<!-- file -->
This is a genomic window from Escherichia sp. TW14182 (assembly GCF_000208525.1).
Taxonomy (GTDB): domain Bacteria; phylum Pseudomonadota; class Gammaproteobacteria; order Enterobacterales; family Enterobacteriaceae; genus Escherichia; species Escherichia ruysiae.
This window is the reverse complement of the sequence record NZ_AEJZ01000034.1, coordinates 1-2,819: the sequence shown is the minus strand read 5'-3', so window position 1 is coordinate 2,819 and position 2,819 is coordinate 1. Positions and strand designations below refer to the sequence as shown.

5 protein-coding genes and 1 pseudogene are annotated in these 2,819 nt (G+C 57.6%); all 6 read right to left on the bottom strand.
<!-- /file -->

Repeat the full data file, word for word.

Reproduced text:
This is a genomic window from Escherichia sp. TW14182 (assembly GCF_000208525.1).
Taxonomy (GTDB): domain Bacteria; phylum Pseudomonadota; class Gammaproteobacteria; order Enterobacterales; family Enterobacteriaceae; genus Escherichia; species Escherichia ruysiae.
This window is the reverse complement of the sequence record NZ_AEJZ01000034.1, coordinates 1-2,819: the sequence shown is the minus strand read 5'-3', so window position 1 is coordinate 2,819 and position 2,819 is coordinate 1. Positions and strand designations below refer to the sequence as shown.

5 protein-coding genes and 1 pseudogene are annotated in these 2,819 nt (G+C 57.6%); all 6 read right to left on the bottom strand.